IonQ is building universal quantum computers based on trapped ion technology. This is an easy enough sentence to read, but a much harder one to understand! What are universal quantum computers, anyway? What are trapped ion quantum computers? How can you evaluate ours against others? What will they be used for?
We hope this primer will help you begin to answer some of these basic questions about quantum computers, and leave you better-prepared to understand and further investigate this world-changing technology.
How quantum computers compute
The easiest way to explain quantum computers is to use classical computers — the kind you’re reading this on — as a reference point. First, a potentially-surprising statement: even though classical computing has given us the most spectacular wave of technological innovation in human history, there are certain problems that it will never be able to solve.
It’s not an issue of power, it’s an issue of how classical computers do their calculations in the first place — even if Moore’s Law continues for another thousand years, they will still be no closer to modeling complex chemical interactions, optimizing delivery routes, and a variety of other problems.
Many of these problems have a similar quality: combinatorial explosion, where there are many different variables that all have to be weighed against each other to find an optimal solution. The time (or memory) needed to solve these grow exponentially as the number of variables increase, and this exponential explosion can rapidly overwhelm today's computers, which have to either guess-and-check every possible combination in turn (which could take billions of years), or else resort to imperfect and expensive approximations.
Quantum computers, on the other hand, have access to an entirely different kind of computational system which has the ability to solve these kinds of problems in far fewer steps, without having to try every solution sequentially. That computational system is quantum mechanics, the complex math that describes how atoms and other tiny particles behave and interact.
In a classical computer, we use bits, normally represented by small amounts of electrical current and combined via special gates (normally created with transistors) to perform calculations. Quantum computers have analogues to both of these concepts: classical bits become quantum bits, or qubits for short, and classical logic gates become quantum logic gates, which allow us to take advantage of quantum systems’ most powerful (and unintuitive) properties: superposition and entanglement.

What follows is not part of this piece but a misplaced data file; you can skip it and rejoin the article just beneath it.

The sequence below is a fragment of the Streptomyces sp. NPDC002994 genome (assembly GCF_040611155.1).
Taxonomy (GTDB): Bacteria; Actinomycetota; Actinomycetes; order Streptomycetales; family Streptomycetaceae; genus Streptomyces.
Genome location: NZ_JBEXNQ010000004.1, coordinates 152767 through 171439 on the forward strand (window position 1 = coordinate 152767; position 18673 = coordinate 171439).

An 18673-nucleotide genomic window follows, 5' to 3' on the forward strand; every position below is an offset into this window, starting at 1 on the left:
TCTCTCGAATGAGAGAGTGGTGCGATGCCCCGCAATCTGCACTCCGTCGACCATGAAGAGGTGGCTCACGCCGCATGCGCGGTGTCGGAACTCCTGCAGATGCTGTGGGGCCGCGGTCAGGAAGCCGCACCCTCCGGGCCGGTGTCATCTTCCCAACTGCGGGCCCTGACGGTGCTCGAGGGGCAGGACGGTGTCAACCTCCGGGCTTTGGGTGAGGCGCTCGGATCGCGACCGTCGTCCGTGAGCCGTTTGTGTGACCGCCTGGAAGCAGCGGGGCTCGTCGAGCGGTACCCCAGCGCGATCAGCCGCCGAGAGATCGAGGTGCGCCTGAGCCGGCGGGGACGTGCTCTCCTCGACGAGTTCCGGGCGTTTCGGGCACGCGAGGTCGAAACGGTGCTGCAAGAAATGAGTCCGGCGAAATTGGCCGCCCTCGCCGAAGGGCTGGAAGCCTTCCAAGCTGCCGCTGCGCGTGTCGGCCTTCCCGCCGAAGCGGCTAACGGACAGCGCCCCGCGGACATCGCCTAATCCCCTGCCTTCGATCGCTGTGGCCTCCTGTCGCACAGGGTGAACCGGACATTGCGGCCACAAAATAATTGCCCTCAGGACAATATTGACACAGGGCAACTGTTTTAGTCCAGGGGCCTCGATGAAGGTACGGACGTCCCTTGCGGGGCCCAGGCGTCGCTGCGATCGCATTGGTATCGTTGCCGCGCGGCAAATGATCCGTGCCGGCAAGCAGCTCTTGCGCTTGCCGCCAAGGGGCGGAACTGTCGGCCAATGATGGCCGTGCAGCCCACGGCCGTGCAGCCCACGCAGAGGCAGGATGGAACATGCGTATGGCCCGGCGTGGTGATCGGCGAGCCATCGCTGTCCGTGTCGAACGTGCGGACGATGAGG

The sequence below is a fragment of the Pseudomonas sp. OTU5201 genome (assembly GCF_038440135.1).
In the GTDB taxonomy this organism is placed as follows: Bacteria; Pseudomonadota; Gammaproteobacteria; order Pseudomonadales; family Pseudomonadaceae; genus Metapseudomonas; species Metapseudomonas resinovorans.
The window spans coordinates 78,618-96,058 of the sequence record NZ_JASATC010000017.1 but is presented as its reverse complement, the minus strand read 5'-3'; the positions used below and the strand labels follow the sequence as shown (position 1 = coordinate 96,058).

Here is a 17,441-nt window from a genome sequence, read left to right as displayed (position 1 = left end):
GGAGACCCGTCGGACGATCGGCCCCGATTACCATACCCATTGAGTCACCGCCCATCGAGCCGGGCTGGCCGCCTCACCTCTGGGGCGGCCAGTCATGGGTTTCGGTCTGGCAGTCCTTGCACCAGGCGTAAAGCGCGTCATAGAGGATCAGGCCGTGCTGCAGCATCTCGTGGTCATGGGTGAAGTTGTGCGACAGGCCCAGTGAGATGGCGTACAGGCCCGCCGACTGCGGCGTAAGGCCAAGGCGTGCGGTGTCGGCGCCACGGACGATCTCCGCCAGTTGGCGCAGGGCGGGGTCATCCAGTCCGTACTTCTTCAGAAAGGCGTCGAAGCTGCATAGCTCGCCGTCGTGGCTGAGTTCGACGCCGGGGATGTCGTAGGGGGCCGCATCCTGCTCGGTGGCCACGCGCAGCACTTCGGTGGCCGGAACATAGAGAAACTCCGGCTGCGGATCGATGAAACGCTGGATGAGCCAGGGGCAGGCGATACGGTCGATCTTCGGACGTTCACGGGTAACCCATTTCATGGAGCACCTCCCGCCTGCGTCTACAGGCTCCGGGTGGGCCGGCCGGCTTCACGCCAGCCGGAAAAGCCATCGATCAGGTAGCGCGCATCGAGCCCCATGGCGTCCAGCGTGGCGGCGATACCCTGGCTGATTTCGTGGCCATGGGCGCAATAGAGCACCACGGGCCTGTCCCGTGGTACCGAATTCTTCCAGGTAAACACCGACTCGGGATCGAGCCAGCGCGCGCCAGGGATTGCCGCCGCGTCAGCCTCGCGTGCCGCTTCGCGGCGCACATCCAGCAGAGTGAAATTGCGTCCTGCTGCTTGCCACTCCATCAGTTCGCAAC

We’ll start with the qubits. In a classical computer, a bit can either be a zero or a one; these are the only two options. Thanks to superposition, qubits can be a zero, a one, or a complex combination of both. You might hear this described as “zero and one at the same time.” This is a useful way to think about what’s going on, but it’s not quite right. It’s also not quite wrong. Superposition just doesn’t have a direct analogue in the non-quantum world; and it’s hard to explain exactly why without a longer explanation about quantum physics — one too long for this primer to cover. The important part is that it makes qubits far more powerful in their ability to store and calculate information than classical bits.
To make many qubits work together to solve a problem, we have to entangle them, using a different kind of quantum logic gate. Once entangled, the two qubits can no longer be described independently; in fact, for every additional qubit you entangle, you need an exponentially-increasing amount of information to completely describe the state of the system. This isn’t the same as saying entanglement allows you to store or process an exponential amount of computationally-useful information; again, it’s a little more complicated than that, and the reason why involves a long trip into the emergent field known as quantum information theory.
What entanglement does allow is the creation of immense computational power — power that dramatically outstrips classical computers — with relatively few qubits. With even 60 or so high-quality qubits, you could run certain algorithms in minutes that would take the world’s largest supercomputer billions of years.
There are many ways to make, control, and entangle a qubit. The most commonly-known of these is the “superconducting” approach, where synthetic qubits are made using solid-state fabrication, similar to classical computer chips, cooled to extremely low temperatures, and controlled via microwave pulses. In recent months, advances using this method from companies like Google, IBM and others have grabbed headlines.